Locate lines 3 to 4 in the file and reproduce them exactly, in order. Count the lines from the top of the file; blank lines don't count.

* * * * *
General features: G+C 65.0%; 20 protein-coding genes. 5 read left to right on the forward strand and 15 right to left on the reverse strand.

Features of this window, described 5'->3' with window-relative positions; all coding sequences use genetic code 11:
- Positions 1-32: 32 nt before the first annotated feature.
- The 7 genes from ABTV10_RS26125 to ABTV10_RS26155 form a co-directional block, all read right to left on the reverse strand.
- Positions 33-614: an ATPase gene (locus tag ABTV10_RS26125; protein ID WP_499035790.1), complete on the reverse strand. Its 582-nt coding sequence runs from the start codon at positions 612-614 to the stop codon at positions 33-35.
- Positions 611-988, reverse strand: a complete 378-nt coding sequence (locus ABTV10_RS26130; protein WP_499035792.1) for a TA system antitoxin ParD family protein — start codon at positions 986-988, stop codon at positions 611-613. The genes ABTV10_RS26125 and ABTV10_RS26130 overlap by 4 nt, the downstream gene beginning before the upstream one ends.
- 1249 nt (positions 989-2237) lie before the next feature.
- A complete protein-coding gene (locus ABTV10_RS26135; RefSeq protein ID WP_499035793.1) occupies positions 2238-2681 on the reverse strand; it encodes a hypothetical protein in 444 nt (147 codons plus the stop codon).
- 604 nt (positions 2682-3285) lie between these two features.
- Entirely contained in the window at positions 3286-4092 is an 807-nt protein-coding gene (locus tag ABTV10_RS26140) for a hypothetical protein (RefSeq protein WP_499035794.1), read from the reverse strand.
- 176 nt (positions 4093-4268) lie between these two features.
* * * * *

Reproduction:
- Positions 1-32: 32 nt before the first annotated feature.
- The 7 genes from ABTV10_RS26125 to ABTV10_RS26155 form a co-directional block, all read right to left on the reverse strand.